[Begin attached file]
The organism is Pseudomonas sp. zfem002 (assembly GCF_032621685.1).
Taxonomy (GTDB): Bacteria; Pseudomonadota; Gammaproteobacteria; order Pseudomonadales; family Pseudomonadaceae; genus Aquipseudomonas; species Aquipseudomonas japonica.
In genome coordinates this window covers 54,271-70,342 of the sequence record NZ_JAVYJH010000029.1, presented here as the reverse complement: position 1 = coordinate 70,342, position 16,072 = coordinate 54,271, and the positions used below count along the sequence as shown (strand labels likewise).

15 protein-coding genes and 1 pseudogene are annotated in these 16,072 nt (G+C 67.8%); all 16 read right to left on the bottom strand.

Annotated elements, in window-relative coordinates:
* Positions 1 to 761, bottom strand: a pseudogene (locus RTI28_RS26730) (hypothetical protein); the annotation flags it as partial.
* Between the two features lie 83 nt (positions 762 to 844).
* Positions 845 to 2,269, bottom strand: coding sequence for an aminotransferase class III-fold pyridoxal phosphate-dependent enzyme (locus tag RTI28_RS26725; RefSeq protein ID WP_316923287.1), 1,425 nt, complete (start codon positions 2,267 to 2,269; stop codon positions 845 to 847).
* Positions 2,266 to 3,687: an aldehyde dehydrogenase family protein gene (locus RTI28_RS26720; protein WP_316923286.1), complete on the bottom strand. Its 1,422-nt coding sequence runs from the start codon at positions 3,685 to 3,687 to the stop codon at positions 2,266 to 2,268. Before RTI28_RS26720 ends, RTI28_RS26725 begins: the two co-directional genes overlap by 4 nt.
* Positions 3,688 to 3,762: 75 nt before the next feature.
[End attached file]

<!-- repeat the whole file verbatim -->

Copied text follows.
The organism is Pseudomonas sp. zfem002 (assembly GCF_032621685.1).
Taxonomy (GTDB): Bacteria; Pseudomonadota; Gammaproteobacteria; order Pseudomonadales; family Pseudomonadaceae; genus Aquipseudomonas; species Aquipseudomonas japonica.
In genome coordinates this window covers 54,271-70,342 of the sequence record NZ_JAVYJH010000029.1, presented here as the reverse complement: position 1 = coordinate 70,342, position 16,072 = coordinate 54,271, and the positions used below count along the sequence as shown (strand labels likewise).

15 protein-coding genes and 1 pseudogene are annotated in these 16,072 nt (G+C 67.8%); all 16 read right to left on the bottom strand.

Annotated elements, in window-relative coordinates:
* Positions 1 to 761, bottom strand: a pseudogene (locus RTI28_RS26730) (hypothetical protein); the annotation flags it as partial.
* Between the two features lie 83 nt (positions 762 to 844).
* Positions 845 to 2,269, bottom strand: coding sequence for an aminotransferase class III-fold pyridoxal phosphate-dependent enzyme (locus tag RTI28_RS26725; RefSeq protein ID WP_316923287.1), 1,425 nt, complete (start codon positions 2,267 to 2,269; stop codon positions 845 to 847).
* Positions 2,266 to 3,687: an aldehyde dehydrogenase family protein gene (locus RTI28_RS26720; protein WP_316923286.1), complete on the bottom strand. Its 1,422-nt coding sequence runs from the start codon at positions 3,685 to 3,687 to the stop codon at positions 2,266 to 2,268. Before RTI28_RS26720 ends, RTI28_RS26725 begins: the two co-directional genes overlap by 4 nt.
* Positions 3,688 to 3,762: 75 nt before the next feature.